In this study, we used biochemical data to build a kinetic model of the type III CRISPR antiviral signalling pathway within S. solfataricus cells and examined the capacity of CRISPR and anti-CRISPR ring nucleases for its regulation. Quantification of cA4 generated by the SsoCsm complex in vitro revealed that ~ 1000 molecules of cA4 are made per RNA target, amounting to a concentration of 6 µM in the cell if replicated in vivo. This large degree of signal amplification would ensure that detection of 1 RNA target could generate sufficient amounts of cA4 to fully activate the ribonuclease effector protein Csx1, which has a dissociation constant for cA4 of 0.13 µM. Given the large signal amplification observed here, it seems likely that some means of cOA degradation, either via self-limiting ribonucleases (Athukoralage et al., 2019; Jia et al., 2019) or dedicated ring nucleases (Athukoralage et al., 2018), will be essential for type III CRISPR systems to provide immunity rather than elicit abortive infection. Indeed, growth arrest has been observed for cOA activated Csm6 during bacteriophage infection (Rostøl and Marraffini, 2019). This life or death decision in response to genotoxic stress has also been observed in S. islandicus, which becomes dormant upon viral infection and subsequently dies if virus remains in culture (Bautista et al., 2015). In recent years, diverse CRISPR systems have been implicated in abortive infection or cell dormancy. The Type I-F CRISPR system of Pectobacterium atrosepticum was found to provide population protection by aborting infection when infected by virulent phage (Watson et al., 2019). Likewise, the in-trans collateral RNA cleavage of Listeria seeligeri Cas13a resulted in cell dormancy, providing herd immunity to the bacterial population (Meeske et al., 2019). Similarly, in ecological contexts, it is possible that different multiplicities of viral infection illicit different outcomes from the type III CRISPR response that benefit either the individual cell or the population.
Biochemical comparison of Crn1 and AcrIII-1 revealed that both enzymes bind cA4 with dissociation constants around 40 nM, around 3-fold tighter than observed for Csx1. However, Crn1 is a much slower enzyme. Kinetic modelling of the antiviral signalling pathway confirms that Crn1 is effective only at low levels of viral gene expression, where it has the potential to neutralise the toxicity associated with cA4-activated ribonucleases to offer a route for cell recovery without abrogating immunity. In contrast, the much faster reaction kinetics of the anti-CRISPR ring nuclease means it can rapidly deactivate Csx1 and immunosuppress cells even under very high RNA target (and thus cA4) levels.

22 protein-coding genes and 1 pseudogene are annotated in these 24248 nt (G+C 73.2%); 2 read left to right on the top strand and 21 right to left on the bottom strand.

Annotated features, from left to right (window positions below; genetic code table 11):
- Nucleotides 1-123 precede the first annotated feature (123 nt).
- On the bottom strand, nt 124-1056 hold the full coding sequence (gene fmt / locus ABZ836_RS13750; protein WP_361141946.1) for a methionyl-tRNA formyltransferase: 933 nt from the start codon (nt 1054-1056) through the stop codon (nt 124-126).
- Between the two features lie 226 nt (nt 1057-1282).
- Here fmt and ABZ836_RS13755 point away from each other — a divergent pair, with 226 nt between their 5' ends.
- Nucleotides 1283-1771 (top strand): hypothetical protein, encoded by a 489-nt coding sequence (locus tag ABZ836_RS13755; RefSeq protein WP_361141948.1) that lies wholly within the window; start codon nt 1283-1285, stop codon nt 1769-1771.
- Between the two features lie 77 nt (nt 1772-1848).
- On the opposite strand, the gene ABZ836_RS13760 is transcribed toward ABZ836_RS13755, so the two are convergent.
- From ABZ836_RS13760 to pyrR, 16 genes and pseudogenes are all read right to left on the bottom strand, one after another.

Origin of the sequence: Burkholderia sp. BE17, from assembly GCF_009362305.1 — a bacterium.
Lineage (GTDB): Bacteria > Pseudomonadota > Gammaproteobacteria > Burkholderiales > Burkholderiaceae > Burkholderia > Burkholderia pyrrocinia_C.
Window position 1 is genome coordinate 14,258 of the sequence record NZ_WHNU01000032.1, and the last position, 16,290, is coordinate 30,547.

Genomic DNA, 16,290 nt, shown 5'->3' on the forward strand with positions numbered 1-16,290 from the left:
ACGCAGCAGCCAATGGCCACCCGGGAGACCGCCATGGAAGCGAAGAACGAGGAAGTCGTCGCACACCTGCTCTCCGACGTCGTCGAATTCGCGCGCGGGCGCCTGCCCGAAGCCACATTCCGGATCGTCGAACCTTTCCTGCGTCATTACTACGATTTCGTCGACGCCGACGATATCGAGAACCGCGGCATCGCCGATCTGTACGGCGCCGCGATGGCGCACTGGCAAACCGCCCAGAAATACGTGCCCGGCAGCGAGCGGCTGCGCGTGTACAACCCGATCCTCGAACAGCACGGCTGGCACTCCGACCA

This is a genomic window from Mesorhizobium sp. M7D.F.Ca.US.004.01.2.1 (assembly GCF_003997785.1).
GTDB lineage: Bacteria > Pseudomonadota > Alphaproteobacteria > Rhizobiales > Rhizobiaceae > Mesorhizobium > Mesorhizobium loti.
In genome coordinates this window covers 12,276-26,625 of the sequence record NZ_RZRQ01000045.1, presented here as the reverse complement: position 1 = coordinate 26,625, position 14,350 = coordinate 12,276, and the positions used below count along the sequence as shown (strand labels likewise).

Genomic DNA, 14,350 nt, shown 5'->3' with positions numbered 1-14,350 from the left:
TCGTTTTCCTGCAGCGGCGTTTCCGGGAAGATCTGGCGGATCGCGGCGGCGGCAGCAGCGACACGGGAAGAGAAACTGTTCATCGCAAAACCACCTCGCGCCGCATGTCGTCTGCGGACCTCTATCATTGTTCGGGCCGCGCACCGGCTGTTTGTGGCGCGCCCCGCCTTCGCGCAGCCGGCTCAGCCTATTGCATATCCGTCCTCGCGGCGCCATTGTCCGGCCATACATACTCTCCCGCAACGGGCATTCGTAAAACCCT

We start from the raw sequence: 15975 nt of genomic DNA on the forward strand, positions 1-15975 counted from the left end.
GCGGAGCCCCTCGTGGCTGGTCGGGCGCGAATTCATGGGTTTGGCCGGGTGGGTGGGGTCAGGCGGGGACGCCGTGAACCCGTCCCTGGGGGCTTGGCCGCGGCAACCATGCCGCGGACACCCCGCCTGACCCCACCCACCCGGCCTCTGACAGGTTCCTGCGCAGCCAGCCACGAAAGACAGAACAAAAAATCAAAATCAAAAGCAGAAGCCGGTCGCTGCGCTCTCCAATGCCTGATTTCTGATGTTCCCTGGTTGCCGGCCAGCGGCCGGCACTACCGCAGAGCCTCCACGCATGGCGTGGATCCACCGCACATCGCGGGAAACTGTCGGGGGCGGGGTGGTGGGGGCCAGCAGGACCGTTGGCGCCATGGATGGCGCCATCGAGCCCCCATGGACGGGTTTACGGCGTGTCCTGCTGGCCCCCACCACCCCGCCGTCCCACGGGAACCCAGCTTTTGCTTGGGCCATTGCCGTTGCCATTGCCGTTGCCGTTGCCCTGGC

Our modelling suggests that the rapid turnover of cA4 by AcrIII-1 over a wide concentration range greatly limits RNA cleavage by deactivating defence enzymes. Therefore, the deployment of AcrIII-1 upon viral infection may not only promote viral propagation but also safeguard cellular integrity until viral release by lysis. Recent studies have uncovered that sequentially infecting phage evade CRISPR defences by exploiting the immunosuppression achieved by Acr enzymes from failed infections (Borges et al., 2018; Landsberger et al., 2018). Further, these immunosuppressed cells have been shown to be susceptible to Acr-negative phage infections, highlighting the complex ecological consequences of supressing CRISPR immunity (Chevallereau et al., 2020). In Sulfolobus Turreted Icosahedral virus (STIV), the AcrIII-1 gene B116 is expressed early in the viral life cycle (Ortmann et al., 2008). Therefore, AcrIII-1 accumulation in the cell, possibly from early expression by unsuccessful viruses may, as our models demonstrate, favour the success of latter viral infections. Type III CRISPR systems also conditionally tolerate prophage (Goldberg et al., 2014), and unsurprisingly, AcrIII-1 is found in a number of prophages and integrative and conjugative elements. In these cases, constitutively expressed AcrIII-1 may further immunocompromise cells, and sensitise them to infection by phage otherwise eradicated by type III CRISPR defence. In the ongoing virus-host conflict, while increasing Csx1 concentration may allow better immunity when faced with AcrIII-1, upregulating AcrIII-1 expression in cells will undoubtedly offer viruses an avenue for counter offence.